We’ve heard the protestations from the Murdoch press at the continuing boycott of the Sun across much of Merseyside: they are truly sorry, they have now put the record straight over the cause of the Hillsborough stadium disaster. But every time they bring forth another excuse, the reality of their ingrained spite and disrespect for a community that dared to stand up to the bullying and smearing comes through once more.
The latest example of the disdain in which the inmates of the Baby Shard bunker hold the people of Merseyside came this week, although few have noticed it. The City of Liverpool posthumously awarded the 96 who died at Hillsborough the freedom of the city. Former Liverpool manager Kenny Dalglish and his wife Marina were also honoured. There was a special ceremony at St George’s Hall to mark the occasion.
Also honoured were James Jones, the former Anglican Bishop of Liverpool, who chaired the Hillsborough Independent Panel, and professor Phil Scraton, who led the Panel’s research team. As the BBC reported, “Scrolls bearing the name of each victim were presented to their families along with a medal to denote the city's ‘highest honour’”. The event was covered by much of the media.
The Liverpool Echo, as sound as ever, gave the ceremony extensive coverage, including interviews with some of those attending. Although their report focused primarily on Dalglish - it was part of the paper’s Sports coverage - the Mail also recognised the honour given to the 96. The Mirror stressed the length of the fight for justice.
The paper’s report told “96 Hillsborough victims honoured with prestigious Freedom of the City of Liverpool award after 27-year fight for justice … The award was presented posthumously to the victims of the 1989 tragedy, as well as key figures in their decades-long fight for justice …The 96 victims of the Hillsborough disaster have been honoured with the Freedom of the City of Liverpool following the 27-year battle for justice”.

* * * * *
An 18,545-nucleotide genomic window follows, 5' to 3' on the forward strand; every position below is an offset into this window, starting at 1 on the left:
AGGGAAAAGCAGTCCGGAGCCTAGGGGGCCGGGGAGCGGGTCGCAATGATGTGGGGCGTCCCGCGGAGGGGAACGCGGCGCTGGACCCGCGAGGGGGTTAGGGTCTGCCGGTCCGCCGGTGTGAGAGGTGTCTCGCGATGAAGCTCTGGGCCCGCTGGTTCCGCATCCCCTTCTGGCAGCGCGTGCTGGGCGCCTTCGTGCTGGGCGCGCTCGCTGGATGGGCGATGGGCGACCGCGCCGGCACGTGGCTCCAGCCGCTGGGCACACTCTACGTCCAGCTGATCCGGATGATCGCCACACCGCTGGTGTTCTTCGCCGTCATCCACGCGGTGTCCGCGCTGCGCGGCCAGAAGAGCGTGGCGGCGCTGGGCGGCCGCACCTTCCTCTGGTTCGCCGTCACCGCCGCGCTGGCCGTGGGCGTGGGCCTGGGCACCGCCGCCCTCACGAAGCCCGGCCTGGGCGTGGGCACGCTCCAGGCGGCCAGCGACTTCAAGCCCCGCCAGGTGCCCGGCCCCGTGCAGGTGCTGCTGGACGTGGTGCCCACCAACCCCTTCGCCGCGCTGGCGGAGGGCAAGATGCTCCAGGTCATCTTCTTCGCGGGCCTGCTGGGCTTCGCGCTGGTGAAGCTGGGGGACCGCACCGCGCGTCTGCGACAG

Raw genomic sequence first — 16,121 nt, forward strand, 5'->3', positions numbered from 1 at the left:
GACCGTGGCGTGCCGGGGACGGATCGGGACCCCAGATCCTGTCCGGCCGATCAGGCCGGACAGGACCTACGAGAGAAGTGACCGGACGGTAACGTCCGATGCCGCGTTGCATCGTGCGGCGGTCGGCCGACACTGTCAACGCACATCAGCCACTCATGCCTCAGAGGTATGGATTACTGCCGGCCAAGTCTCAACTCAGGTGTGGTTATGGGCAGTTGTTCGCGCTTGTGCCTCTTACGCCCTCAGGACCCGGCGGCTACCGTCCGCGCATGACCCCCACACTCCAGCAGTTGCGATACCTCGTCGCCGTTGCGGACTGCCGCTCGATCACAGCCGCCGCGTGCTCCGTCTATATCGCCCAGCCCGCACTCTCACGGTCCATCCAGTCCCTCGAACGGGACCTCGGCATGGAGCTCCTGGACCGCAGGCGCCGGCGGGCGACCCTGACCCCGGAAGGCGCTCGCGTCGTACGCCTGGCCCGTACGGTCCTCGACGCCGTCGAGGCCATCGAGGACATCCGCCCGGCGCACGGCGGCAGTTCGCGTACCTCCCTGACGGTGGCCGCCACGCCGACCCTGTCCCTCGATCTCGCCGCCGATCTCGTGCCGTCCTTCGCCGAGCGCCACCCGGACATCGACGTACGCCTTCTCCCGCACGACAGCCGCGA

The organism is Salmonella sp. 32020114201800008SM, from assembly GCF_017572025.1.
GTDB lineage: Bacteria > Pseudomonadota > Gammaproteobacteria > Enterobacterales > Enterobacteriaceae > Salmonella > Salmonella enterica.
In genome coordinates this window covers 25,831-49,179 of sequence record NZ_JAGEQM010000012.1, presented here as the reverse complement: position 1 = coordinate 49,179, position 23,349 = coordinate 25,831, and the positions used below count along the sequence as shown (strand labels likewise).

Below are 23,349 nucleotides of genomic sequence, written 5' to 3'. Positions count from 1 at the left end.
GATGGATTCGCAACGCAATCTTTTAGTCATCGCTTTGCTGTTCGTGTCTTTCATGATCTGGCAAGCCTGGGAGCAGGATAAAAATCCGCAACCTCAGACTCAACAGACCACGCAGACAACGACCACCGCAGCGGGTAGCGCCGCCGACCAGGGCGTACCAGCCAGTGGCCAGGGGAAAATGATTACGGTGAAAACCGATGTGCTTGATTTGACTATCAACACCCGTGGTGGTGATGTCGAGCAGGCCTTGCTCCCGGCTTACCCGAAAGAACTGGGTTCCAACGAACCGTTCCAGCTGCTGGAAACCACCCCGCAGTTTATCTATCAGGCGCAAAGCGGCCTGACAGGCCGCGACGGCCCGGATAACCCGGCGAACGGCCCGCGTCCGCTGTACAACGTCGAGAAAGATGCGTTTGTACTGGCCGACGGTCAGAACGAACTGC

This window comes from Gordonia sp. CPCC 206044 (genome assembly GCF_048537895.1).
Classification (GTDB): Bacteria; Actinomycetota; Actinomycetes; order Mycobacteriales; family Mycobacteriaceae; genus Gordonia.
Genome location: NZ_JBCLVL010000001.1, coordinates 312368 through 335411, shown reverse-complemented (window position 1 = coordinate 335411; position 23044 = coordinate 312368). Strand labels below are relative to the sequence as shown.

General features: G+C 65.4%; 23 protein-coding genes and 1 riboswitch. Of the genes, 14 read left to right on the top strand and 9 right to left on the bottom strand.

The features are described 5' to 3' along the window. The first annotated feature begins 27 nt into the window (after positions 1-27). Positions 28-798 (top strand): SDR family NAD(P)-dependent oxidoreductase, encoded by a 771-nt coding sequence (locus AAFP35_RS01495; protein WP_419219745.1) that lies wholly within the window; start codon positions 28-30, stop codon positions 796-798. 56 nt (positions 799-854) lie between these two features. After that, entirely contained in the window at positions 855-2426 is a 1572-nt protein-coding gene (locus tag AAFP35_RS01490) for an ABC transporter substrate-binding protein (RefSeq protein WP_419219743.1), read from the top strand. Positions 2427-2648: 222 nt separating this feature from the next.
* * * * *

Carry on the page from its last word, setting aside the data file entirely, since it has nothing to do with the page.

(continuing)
Even Sky Sports News managed “The 96 victims of the Hillsborough disaster have received the Freedom of the City of Liverpool in an emotional ‘bittersweet’ ceremony … Families of those who lost their lives in Britain's worst sporting tragedy on April 15 1989 collected a specially designed scroll and a unique medal with the name of their loved one inscribed on it … It was the first time the city has posthumously awarded its highest civic honour”. But one paper ignored the event altogether.
Not only was there no trace of the ceremony at the supposedly upmarket Murdoch Times, there was nothing at all in the Sun, neither about the victims, nor the award to Dalglish. And while the protests keep coming about the growing boycott of the Sun across Merseyside, the paper keeps giving space to disgraced former editor Kelvin McFilth. Now it has deliberately disrespected the 96 - once again.
The people of Liverpool were right all those years ago. Don’t buy the Sun.